At a recent writer’s conference, I was talking with another writer about short stories. She happens to be working on writing some, and I have written some in the past. However, she told me that when she shares her short stories with others, they want more–more details, more descriptions, more information, more everything. I shared how I had run into the same issue the last time I had written a couple of short stories.
Then, of course, there’s flash fiction, and let’s not forget the microfiction, which means literally creating a story with one or two sentences. Now, with microfiction, I can fully understand “wanting more”. However, the thing is I haven’t heard many people declaring they “want more” from flash fiction and microfiction. Go figure!
Therefore, I just thought I’d take a look at what a short story is in a blog post. I started by doing a Google search to find out what the required word count for a short story is, since we, writers, measure everything by word count. I was surprised by the span I found. According to Writer’s Digest, they claim that according to “general guidelines”, short stories range from 1,500 words to 30,000 words. ChristopherFielden.com states “for contests/competitions”, short story length is usually between 1,000 and 5,000 words, although he has seen some competitions with a 17,00 word maximum. Finally, according to “Every Writer’s Resource”, the short story falls between 1,000 and 15,000 words.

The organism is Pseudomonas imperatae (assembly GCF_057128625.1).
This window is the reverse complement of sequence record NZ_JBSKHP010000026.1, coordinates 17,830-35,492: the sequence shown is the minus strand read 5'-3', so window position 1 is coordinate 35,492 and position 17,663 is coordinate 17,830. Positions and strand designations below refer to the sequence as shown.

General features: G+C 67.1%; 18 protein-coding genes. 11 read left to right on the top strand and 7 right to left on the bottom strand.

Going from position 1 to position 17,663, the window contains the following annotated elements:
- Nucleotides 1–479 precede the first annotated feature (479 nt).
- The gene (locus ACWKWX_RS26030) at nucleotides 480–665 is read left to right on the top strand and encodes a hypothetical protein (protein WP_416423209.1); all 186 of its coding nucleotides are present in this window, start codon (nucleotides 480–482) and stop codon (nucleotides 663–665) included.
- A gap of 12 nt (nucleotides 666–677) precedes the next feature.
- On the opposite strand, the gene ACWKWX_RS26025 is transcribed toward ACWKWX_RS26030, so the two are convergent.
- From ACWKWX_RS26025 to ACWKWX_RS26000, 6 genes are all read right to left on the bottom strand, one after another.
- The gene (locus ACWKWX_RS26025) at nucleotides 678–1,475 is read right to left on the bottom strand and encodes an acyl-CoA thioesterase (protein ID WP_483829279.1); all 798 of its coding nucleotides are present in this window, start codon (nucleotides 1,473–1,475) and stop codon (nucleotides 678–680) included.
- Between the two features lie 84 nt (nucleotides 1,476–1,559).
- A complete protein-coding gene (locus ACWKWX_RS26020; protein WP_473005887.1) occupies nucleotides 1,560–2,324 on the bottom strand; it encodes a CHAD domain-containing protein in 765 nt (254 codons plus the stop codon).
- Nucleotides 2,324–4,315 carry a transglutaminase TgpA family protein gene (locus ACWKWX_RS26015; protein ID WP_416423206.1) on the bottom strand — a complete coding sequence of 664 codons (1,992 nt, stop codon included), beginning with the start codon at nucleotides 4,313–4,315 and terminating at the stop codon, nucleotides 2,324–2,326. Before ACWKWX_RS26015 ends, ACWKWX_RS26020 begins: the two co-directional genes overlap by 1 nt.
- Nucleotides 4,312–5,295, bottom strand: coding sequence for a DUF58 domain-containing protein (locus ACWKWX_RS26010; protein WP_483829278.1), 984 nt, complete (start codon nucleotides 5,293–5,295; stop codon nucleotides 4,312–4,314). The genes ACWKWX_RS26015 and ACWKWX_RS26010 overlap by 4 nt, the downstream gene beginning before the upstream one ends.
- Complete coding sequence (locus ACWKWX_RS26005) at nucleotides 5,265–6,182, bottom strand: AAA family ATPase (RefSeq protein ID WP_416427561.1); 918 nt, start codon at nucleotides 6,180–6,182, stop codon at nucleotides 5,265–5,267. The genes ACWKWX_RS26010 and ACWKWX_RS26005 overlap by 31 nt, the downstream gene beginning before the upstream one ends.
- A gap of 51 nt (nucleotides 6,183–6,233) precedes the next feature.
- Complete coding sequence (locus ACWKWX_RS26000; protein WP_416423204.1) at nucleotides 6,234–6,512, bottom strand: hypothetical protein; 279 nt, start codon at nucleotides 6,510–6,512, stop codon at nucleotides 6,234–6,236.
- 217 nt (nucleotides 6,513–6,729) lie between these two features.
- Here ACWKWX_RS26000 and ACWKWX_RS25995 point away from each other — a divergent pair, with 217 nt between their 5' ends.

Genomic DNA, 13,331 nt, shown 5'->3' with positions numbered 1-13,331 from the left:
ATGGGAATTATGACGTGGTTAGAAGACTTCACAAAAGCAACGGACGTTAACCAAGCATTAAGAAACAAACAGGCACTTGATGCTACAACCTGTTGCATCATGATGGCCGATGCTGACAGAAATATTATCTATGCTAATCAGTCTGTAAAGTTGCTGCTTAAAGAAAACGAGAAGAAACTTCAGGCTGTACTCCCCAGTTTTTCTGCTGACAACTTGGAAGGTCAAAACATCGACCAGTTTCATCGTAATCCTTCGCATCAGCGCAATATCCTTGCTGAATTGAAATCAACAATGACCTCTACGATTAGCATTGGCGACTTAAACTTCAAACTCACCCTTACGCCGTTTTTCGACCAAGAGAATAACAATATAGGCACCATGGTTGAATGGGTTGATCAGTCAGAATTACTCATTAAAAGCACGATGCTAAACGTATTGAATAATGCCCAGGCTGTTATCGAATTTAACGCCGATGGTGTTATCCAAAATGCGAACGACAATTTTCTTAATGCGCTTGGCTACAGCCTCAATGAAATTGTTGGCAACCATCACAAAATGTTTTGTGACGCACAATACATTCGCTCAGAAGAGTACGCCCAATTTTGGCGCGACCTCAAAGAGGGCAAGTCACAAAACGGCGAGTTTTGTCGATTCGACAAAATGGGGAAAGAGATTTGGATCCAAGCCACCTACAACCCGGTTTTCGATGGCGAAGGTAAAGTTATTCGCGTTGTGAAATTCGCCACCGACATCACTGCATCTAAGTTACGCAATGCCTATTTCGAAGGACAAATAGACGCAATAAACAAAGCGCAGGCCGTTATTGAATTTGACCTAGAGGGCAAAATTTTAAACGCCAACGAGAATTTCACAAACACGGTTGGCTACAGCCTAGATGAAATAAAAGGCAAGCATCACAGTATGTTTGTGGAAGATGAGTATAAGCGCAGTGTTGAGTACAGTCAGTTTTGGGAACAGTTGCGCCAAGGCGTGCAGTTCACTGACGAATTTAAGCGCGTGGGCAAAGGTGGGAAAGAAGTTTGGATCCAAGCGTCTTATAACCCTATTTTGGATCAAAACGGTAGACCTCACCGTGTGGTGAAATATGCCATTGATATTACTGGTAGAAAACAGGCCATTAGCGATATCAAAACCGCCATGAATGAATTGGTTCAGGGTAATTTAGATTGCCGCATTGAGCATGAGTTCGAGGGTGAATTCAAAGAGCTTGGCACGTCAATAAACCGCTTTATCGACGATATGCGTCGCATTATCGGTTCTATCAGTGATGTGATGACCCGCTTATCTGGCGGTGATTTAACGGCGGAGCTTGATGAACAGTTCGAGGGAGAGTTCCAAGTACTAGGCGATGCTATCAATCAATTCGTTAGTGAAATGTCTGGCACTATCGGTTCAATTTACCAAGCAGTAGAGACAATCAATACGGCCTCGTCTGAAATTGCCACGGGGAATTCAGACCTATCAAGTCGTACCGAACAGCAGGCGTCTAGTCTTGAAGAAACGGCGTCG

Now, based on my experience in looking to submit short stories to magazine publications, the maximum I have seen accepted for a short story is 2,000 words, and that’s rare. So, apparently, the actual length of a short story varies greatly, but what I know a short story must have are: a beginning, a middle, and an end. I believe that the reader should feel satisfied that they have, indeed, read a complete story when they reach the end of a short story.
However, I would like to remind readers that a short story is not a novel, nor is it a novella. Therefore, you cannot expect too many details, extremely detailed descriptions, nor every detail of your characters’ lives. What you should expect is to fill in some details with your own imagination based on the details the writer does provide, and you should definitely expect a clear beginning, middle, and end–an end that is clear and feels like an end. You should leave a short story feeling satisfied.
So, I encourage all readers to ask yourself, when you reach the end of a short story, “do I feel satisfied”, then, if you do not feel satisfied, specifically share with the writer what left you feeling unsatisfied. That could be quite helpful to the writer, but, it could also just be a matter of your personal preference for longer stories. So, I suppose one more question to ask yourself is “how many short stories do I read”.
If you are a reader of short stories, I would love to hear your thoughts on this in the comments section below. And, if you’re a writer of short stories, I’d love to hear about your experience with writing short stories as well as reactions from your readers. Please comment below. I love to interact with my readers.